In the mid-1990s, Sam moved on. Three superintendents followed, but improvements didn’t occur until 2004, under superintendent Derek Murdock, a Coffeyville native who had worked as a kid for Graves, then attended Oklahoma State. Murdock finally got a modern irrigation system, which allowed him to strengthen the Bermuda turf on the fairways and improve the bent-grass greens. He also established better drainage and cultivated Buffalograss roughs.
As for Buckner and Kee, they found a new crusade in the mid-1990s, lobbying the city to free up some money and expand Hillcrest to a full 18-holes. They happened to play golf with Anita Bahle, whose husband, Tulsa golf architect Jerry Slack, was very familiar with Maxwell’s designs. So Slack was retained to lay out the additional nine, now the front nine, on rolling hills along the fringes of Pfister Park (which also got an upgrade, including a water park.) Slack’s work was completed in 1998, with Buckner and Kee hitting ceremonial first balls.
If you now play Hillcrest (and you should), you’ll probably feel, as I did, that Slack did an adequate job of saluting Perry Maxwell’s style on his nine. It’s by no means as seamless as the additional holes Press Maxwell installed at his father’s nine-hole Prairie Dunes Country Club back in 1957 (where even members have a hard time recalling which are originals and which are add-ons). But you can tell Slack worked hard to fit holes into the lay of the land, create small greens with interesting contours (nothing radical, but nothing flat, either), and position a few Maxwell-like clamshell bunkers at all the right spots. (It’s all the more impressive if you also play Slack’s new nine at Coffeyville Country Club, just down the road. There, he created a links-like prairie nine that doesn’t mesh at all with its tree-lined original. Not his fault. That’s the land he was given. Lucky for him, and us, that Pfister Park had plenty of old trees and ravines with which to work at Hillcrest.)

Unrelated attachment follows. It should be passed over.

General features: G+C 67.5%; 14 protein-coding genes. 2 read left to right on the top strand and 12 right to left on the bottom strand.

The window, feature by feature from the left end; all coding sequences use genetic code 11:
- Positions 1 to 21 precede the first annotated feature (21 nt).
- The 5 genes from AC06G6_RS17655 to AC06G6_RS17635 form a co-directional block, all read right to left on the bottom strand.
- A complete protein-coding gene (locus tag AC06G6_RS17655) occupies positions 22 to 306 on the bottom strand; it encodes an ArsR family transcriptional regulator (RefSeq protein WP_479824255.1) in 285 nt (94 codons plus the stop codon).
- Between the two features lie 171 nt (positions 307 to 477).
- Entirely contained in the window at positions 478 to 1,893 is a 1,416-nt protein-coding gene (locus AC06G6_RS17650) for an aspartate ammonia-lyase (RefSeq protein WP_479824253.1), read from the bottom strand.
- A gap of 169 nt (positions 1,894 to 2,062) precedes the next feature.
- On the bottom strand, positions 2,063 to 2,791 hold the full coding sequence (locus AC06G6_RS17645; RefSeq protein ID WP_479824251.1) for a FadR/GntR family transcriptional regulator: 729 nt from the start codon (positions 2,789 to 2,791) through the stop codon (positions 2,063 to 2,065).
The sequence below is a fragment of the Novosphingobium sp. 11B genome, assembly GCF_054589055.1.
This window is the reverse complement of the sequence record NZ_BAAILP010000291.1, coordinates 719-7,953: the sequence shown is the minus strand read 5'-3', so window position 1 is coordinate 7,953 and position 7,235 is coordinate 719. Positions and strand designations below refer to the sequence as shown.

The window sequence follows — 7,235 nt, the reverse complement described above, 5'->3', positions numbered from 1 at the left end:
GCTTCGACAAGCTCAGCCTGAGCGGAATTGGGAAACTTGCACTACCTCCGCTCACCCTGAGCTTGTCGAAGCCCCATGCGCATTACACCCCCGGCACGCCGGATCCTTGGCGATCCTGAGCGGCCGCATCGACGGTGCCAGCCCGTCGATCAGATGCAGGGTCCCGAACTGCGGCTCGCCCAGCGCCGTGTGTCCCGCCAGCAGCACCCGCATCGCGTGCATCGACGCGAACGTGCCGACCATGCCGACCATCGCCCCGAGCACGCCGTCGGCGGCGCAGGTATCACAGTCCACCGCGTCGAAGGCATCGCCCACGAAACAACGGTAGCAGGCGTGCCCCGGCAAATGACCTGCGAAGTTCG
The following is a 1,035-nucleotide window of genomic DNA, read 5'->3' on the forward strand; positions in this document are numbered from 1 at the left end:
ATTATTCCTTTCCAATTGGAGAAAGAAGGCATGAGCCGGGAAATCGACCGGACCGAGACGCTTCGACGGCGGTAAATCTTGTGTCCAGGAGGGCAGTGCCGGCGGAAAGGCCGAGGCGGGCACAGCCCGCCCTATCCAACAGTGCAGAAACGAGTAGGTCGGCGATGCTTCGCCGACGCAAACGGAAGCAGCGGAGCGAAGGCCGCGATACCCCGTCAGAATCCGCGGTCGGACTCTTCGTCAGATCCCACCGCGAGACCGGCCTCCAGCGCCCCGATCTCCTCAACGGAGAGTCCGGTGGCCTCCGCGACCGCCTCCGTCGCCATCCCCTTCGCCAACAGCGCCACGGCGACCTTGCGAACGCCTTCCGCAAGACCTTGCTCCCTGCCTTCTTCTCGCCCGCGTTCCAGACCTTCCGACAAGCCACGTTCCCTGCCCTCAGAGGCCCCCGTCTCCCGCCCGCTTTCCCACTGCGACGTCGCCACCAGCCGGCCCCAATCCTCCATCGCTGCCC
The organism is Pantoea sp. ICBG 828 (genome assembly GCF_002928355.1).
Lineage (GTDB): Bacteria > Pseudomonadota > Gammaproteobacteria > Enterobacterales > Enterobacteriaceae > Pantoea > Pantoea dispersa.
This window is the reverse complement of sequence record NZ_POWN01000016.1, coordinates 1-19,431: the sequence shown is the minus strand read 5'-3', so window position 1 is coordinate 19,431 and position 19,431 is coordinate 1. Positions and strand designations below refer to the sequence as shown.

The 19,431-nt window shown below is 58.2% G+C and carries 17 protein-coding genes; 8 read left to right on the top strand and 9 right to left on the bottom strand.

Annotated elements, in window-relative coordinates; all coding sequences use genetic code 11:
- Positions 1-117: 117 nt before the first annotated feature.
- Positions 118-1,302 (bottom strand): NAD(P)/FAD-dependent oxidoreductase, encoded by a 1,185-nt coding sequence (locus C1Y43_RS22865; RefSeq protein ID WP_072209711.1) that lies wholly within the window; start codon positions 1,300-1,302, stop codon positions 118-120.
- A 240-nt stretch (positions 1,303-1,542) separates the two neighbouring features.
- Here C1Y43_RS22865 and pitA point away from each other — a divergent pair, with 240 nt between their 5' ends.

The Slack nine begins with a dogleg left around a ravine filled with trees, downhill off the tee, then uphill to the green. The cute little third, just 114 yards, plays over the corner of a manmade lake, and the 446-yard fourth, another dogleg left, up over the horizon off the tee this time, then downhill to a green tucked amongst oaks and cedars, is a very fine imitation of an old Maxwell hole. The uphill 498-yard par-5 fifth is not particularly testing, but a bold green contour helps a bit. Don’t blame Slack for its proximity to Veterans Memorial Stadium, by the way. That mammoth structure, home to both Coffeyville Community College’s Red Ravens and Field Kindley High School’s Golden Tornado, came afterwards, opening in 2001.
The nine concludes with a most curious 90-degree dogleg-right, just 326 yards long. It must be played with far less than a driver off the tee to keep from rolling through the fairway into trees and a ravine. From the landing area, it’s straight uphill to a recessed green, with a graceful false front that brings to mind a “Maxwell roll” green contour. The salient feature on the ninth were three oval bunkers recessed into the hillside, just past the landing area, the sort of dramatic bunkering that Perry Maxwell did at Old Town Club in Winston-Salem, N.C., at Southern Hills in Tulsa and elsewhere. Those bunkers made the ninth hole look more like a Perry Maxwell hole than any other on the opening nine.